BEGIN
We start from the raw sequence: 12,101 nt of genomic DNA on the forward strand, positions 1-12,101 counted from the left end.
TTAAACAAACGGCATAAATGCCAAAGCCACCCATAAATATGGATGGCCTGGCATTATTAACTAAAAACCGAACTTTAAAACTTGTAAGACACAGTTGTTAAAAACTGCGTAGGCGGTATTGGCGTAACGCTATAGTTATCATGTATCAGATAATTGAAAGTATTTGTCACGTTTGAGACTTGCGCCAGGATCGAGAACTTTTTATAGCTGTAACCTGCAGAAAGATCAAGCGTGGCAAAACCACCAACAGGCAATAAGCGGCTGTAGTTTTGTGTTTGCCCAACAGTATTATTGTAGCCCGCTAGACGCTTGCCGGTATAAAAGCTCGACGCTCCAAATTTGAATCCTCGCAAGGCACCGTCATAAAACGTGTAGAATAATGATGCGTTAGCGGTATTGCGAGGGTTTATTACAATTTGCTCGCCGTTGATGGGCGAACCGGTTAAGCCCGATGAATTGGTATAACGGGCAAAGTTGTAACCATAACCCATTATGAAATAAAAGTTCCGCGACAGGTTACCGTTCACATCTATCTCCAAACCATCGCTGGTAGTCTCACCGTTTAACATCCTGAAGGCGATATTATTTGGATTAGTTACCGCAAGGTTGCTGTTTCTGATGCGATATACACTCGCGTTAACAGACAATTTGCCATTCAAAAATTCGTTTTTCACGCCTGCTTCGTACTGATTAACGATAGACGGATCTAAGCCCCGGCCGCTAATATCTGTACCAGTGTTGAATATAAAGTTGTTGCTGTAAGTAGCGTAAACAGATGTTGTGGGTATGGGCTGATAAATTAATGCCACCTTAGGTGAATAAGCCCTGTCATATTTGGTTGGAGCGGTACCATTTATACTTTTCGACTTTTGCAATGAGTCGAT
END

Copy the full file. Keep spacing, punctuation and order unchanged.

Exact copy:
We start from the raw sequence: 12,101 nt of genomic DNA on the forward strand, positions 1-12,101 counted from the left end.
TTAAACAAACGGCATAAATGCCAAAGCCACCCATAAATATGGATGGCCTGGCATTATTAACTAAAAACCGAACTTTAAAACTTGTAAGACACAGTTGTTAAAAACTGCGTAGGCGGTATTGGCGTAACGCTATAGTTATCATGTATCAGATAATTGAAAGTATTTGTCACGTTTGAGACTTGCGCCAGGATCGAGAACTTTTTATAGCTGTAACCTGCAGAAAGATCAAGCGTGGCAAAACCACCAACAGGCAATAAGCGGCTGTAGTTTTGTGTTTGCCCAACAGTATTATTGTAGCCCGCTAGACGCTTGCCGGTATAAAAGCTCGACGCTCCAAATTTGAATCCTCGCAAGGCACCGTCATAAAACGTGTAGAATAATGATGCGTTAGCGGTATTGCGAGGGTTTATTACAATTTGCTCGCCGTTGATGGGCGAACCGGTTAAGCCCGATGAATTGGTATAACGGGCAAAGTTGTAACCATAACCCATTATGAAATAAAAGTTCCGCGACAGGTTACCGTTCACATCTATCTCCAAACCATCGCTGGTAGTCTCACCGTTTAACATCCTGAAGGCGATATTATTTGGATTAGTTACCGCAAGGTTGCTGTTTCTGATGCGATATACACTCGCGTTAACAGACAATTTGCCATTCAAAAATTCGTTTTTCACGCCTGCTTCGTACTGATTAACGATAGACGGATCTAAGCCCCGGCCGCTAATATCTGTACCAGTGTTGAATATAAAGTTGTTGCTGTAAGTAGCGTAAACAGATGTTGTGGGTATGGGCTGATAAATTAATGCCACCTTAGGTGAATAAGCCCTGTCATATTTGGTTGGAGCGGTACCATTTATACTTTTCGACTTTTGCAATGAGTCGAT